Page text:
Cast Includes Phil Daniels, Steffan Rhodri and Nathaniel Parker
Running Time: 2 hours 40 mins inc. interval
This House by James Graham originally played the Cottesloe Theatre at the National in 2012, and having enjoyed sold out runs and moving to the larger Olivier stage, was planned to transfer to the West End. This was however scuppered when the planned theatre for the move, the Aldwych, was taken by Andrew Lloyd-Webber for his ill-fated Stephen Ward. This House has now arrived in the West End, taking in Chichester Festival Theatre on its way.
What was originally intended as a reaction to the coalition governments of Cameron and Clegg is now seen in a post-Brexit, post-Trump light. It topically mentions the referendums of EU membership and devolution, both of which are still prime issues today. It is based on the actual events of the Wilson and Callaghan governments, with supposed sections (namely, conversations between individuals).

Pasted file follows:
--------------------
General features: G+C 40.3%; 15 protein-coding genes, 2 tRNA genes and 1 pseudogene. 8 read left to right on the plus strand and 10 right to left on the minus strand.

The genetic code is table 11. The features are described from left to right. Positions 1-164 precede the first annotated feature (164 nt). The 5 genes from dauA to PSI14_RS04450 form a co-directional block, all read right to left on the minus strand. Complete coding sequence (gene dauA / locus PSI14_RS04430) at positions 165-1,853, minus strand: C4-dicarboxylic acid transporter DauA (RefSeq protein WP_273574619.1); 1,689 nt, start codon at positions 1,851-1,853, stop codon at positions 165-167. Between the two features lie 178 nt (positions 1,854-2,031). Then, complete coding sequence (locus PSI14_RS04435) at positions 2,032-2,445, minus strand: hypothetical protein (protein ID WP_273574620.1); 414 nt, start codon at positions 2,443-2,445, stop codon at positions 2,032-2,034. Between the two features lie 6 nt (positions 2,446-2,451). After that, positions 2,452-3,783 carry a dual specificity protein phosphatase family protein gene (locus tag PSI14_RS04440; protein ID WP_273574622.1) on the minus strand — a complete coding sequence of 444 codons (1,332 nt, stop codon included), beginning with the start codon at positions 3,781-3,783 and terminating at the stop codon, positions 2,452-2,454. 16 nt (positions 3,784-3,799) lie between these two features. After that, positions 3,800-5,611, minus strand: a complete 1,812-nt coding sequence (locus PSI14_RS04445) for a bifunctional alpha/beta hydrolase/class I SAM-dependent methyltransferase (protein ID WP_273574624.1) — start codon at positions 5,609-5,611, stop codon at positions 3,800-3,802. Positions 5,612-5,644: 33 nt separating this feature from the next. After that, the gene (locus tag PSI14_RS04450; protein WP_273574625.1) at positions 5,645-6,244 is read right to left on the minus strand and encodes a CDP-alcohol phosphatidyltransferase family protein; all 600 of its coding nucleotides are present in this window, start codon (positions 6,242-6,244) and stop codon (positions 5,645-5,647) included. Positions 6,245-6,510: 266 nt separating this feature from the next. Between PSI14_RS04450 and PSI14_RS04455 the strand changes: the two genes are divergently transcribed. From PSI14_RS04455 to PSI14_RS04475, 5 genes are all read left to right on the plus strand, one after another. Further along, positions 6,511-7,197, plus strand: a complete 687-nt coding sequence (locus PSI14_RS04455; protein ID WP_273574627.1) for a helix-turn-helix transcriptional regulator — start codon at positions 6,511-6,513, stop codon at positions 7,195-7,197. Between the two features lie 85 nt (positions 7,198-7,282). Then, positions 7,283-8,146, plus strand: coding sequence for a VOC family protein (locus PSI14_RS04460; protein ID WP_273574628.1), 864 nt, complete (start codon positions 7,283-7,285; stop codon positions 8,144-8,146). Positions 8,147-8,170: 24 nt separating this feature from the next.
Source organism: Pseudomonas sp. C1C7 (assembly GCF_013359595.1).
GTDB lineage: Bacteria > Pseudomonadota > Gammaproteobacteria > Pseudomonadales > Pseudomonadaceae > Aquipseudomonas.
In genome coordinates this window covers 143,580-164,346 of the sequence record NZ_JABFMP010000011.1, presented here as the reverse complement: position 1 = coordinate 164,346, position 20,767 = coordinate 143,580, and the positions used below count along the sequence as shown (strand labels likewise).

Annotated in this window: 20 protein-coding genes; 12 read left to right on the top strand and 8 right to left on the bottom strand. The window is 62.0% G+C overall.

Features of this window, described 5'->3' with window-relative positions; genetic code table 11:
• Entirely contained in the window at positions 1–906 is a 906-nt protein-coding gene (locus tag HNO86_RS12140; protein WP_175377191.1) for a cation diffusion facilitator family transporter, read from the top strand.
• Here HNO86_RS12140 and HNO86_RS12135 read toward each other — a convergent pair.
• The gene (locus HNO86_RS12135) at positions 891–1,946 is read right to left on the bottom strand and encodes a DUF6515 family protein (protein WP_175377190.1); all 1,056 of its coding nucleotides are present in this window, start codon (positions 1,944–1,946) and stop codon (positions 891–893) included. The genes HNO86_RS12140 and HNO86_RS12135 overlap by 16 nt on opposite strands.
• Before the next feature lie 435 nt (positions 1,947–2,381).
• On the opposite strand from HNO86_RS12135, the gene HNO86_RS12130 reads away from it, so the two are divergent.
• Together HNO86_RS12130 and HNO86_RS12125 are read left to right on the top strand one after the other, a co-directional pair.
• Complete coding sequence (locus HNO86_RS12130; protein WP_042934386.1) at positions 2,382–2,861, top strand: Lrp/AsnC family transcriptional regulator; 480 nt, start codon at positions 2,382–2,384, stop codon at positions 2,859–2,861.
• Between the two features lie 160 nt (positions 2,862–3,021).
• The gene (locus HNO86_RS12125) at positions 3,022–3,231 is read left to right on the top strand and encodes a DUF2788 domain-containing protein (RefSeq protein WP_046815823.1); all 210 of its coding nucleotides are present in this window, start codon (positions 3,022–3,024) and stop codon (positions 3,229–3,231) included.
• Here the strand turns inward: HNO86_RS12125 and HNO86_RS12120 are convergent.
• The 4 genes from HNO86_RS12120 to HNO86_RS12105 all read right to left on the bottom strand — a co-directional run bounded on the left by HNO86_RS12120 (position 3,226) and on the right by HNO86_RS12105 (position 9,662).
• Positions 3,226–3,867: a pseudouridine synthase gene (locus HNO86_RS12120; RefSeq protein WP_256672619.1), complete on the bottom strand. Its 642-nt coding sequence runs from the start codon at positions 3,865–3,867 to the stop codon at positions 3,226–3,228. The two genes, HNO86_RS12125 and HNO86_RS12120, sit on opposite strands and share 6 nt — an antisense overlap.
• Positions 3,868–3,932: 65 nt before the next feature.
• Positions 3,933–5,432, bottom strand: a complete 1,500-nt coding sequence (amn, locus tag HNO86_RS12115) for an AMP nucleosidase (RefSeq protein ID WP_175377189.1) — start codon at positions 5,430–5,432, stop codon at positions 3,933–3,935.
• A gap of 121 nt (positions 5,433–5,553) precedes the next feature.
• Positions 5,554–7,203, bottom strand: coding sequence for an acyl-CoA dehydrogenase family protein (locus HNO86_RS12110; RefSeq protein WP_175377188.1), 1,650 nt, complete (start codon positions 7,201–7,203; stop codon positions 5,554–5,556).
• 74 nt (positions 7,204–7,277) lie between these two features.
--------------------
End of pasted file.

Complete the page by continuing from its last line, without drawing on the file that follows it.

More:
What the play does best is show us the “engine room” – rather than focussing on the party leaders, we see behind-the-scenes with the party whips, who manoeuver and scheme to keep their party in control. Phil Daniels excels in the first act as the cockney lead Labour whip, bringing a real, down-to earth quality to his character. Steffan Rhodri is also good as his deputy – his scenes with his Conservative counterpart (played by the silky Nathaniel Parker) are especially interesting as they show the men behind the party, with nuanced and layered portrayals.
The role of the set is also not to be underestimated in this production – we feel like we are genuinely in parliament – with on stage seating that feels like the House of Commons (that also includes a bar utilised both in the production and also in the interval) the audience feels involved throughout and can relate it to what is happening today.
Summary: An interesting revival of this political hit. Relatable to current affairs, it raises the notion of power in our society with a great ensemble cast. ****